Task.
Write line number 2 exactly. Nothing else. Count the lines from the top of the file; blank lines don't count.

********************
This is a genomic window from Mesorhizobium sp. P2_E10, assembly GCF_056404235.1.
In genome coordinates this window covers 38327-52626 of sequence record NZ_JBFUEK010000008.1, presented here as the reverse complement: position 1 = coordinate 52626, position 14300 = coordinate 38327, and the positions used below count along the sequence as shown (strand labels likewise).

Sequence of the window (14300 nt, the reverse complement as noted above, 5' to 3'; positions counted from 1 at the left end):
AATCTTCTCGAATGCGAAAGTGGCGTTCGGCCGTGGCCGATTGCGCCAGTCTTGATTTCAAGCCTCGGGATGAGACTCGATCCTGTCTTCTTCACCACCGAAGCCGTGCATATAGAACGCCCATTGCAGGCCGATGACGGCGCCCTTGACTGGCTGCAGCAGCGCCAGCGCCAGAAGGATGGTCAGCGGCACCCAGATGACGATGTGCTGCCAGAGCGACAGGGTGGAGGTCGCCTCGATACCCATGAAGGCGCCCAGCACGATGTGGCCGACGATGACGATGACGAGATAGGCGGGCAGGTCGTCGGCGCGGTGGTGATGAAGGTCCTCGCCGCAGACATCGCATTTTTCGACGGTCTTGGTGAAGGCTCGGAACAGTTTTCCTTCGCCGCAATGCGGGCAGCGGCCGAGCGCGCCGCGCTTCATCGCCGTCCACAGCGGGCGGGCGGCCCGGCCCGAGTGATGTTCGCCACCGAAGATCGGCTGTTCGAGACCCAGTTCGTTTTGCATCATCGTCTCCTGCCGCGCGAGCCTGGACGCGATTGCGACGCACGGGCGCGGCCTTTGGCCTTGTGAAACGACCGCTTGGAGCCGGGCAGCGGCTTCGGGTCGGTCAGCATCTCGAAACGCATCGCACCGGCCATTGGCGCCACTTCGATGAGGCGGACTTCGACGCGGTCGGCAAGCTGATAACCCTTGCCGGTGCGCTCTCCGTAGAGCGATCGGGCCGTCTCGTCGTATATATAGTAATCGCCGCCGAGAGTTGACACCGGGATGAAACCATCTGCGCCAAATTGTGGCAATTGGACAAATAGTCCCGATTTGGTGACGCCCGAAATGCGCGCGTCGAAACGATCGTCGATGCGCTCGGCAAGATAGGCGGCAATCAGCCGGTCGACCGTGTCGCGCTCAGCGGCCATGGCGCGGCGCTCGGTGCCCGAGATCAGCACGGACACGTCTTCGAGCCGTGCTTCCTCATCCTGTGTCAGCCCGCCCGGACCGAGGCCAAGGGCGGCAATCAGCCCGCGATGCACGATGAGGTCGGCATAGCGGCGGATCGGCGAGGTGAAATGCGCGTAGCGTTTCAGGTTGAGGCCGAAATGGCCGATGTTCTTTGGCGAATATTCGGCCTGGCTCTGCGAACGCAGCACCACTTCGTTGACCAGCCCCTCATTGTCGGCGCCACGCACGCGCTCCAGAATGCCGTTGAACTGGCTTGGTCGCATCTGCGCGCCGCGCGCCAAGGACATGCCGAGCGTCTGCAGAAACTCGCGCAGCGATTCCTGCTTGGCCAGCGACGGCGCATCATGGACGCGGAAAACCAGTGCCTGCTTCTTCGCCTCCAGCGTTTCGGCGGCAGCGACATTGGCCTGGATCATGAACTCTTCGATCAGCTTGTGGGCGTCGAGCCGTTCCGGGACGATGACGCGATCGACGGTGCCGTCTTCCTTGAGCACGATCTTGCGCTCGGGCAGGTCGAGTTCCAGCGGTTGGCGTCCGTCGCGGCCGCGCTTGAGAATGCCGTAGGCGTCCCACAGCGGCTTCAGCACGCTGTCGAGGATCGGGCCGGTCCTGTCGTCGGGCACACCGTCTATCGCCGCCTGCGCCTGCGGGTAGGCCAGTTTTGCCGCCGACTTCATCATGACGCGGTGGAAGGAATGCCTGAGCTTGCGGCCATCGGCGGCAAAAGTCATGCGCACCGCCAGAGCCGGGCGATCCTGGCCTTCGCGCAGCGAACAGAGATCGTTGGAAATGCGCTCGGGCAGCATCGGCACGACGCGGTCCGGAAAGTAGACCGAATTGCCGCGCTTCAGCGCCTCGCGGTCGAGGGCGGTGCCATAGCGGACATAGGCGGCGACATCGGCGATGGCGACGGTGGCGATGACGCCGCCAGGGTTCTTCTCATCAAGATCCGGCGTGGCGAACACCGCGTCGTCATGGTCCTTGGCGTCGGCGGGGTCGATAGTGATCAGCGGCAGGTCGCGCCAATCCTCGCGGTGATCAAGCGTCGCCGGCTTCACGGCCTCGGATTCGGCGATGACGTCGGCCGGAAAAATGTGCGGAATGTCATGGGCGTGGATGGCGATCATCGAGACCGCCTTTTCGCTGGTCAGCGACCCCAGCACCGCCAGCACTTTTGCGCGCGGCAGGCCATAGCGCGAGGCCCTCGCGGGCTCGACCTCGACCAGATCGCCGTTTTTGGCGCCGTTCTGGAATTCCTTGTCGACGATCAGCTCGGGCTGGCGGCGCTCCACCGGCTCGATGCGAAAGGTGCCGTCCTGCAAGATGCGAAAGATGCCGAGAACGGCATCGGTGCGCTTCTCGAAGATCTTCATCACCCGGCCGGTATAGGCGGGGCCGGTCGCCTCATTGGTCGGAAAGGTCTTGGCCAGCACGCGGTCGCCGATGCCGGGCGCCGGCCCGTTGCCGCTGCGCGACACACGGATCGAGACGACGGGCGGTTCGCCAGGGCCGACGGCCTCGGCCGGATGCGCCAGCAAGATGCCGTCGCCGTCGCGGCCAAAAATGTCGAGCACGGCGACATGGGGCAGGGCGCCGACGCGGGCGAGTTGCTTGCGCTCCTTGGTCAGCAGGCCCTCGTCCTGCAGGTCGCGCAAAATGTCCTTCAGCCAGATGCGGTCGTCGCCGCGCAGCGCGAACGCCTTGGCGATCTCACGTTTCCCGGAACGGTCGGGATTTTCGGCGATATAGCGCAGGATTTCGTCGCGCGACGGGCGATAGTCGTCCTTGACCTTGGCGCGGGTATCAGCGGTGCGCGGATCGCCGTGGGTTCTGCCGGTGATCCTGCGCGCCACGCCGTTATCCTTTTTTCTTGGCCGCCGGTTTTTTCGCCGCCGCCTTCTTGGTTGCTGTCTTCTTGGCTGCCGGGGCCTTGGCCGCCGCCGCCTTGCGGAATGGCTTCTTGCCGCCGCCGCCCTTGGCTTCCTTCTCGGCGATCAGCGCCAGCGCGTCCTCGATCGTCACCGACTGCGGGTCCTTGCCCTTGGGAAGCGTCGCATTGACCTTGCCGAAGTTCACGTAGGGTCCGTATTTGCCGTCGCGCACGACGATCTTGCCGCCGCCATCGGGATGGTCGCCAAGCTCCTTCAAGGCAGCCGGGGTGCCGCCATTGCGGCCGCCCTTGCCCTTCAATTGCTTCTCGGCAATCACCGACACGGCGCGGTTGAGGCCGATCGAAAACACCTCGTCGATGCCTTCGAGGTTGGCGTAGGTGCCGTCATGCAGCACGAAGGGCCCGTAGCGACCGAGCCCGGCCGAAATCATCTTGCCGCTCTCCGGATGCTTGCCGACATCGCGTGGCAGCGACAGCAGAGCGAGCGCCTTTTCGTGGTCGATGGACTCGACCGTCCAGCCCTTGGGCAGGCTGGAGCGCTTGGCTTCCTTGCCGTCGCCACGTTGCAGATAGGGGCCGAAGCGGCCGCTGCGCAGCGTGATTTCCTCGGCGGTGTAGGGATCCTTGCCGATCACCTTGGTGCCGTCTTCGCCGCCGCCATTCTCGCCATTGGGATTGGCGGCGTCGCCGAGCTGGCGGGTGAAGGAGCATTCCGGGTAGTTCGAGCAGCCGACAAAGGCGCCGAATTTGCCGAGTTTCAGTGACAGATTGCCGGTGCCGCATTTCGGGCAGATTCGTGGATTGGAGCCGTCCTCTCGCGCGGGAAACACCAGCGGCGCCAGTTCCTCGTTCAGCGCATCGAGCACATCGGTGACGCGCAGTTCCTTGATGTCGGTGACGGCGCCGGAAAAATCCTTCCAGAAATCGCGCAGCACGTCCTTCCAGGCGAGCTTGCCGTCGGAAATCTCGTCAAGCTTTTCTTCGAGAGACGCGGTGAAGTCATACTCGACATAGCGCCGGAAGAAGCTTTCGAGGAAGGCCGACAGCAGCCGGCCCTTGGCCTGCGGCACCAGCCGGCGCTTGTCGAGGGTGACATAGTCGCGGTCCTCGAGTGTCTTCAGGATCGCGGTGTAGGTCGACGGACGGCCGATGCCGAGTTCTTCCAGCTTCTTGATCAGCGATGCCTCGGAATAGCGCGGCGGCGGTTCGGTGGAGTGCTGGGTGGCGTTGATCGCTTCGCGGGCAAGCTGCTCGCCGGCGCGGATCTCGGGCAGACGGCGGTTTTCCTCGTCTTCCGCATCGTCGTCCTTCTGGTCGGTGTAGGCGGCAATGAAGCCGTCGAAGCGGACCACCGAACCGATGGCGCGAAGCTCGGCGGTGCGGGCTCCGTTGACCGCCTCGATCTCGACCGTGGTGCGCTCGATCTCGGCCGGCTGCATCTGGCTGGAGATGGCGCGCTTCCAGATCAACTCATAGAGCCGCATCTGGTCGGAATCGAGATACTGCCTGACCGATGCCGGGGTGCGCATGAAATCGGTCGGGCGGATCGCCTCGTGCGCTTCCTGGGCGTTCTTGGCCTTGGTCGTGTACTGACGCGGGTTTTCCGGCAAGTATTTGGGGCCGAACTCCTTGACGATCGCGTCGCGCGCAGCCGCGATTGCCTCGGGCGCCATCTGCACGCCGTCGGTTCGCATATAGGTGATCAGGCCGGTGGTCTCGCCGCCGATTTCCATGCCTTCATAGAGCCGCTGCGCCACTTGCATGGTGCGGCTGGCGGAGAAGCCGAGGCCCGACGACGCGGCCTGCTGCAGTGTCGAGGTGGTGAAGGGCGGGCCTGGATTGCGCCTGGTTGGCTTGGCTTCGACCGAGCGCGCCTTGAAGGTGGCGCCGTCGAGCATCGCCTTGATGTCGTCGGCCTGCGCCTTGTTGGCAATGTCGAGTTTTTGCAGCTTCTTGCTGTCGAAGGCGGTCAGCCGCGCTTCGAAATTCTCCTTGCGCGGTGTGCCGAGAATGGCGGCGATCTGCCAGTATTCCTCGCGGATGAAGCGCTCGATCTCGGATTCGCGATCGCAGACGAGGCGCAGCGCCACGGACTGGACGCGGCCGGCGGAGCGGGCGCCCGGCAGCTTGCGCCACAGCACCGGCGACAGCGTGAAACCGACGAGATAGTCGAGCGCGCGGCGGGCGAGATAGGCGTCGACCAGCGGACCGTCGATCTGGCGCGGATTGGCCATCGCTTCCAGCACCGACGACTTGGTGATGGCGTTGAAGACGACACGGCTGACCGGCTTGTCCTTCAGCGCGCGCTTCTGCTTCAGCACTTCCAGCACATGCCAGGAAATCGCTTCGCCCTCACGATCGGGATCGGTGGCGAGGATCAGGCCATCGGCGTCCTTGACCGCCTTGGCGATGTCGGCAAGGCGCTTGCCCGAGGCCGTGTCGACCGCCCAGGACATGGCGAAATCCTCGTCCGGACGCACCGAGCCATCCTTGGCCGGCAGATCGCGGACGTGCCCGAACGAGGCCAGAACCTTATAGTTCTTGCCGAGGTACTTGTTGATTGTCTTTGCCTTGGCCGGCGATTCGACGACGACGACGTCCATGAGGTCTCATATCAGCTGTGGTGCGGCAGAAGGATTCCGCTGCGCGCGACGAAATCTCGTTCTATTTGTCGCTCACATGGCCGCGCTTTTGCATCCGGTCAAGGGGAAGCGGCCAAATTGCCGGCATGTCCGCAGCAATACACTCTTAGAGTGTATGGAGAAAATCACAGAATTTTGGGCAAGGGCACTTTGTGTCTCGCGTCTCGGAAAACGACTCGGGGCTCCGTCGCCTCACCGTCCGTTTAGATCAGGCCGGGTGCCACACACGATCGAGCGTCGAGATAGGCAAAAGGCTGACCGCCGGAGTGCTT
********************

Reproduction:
In genome coordinates this window covers 38327-52626 of sequence record NZ_JBFUEK010000008.1, presented here as the reverse complement: position 1 = coordinate 52626, position 14300 = coordinate 38327, and the positions used below count along the sequence as shown (strand labels likewise).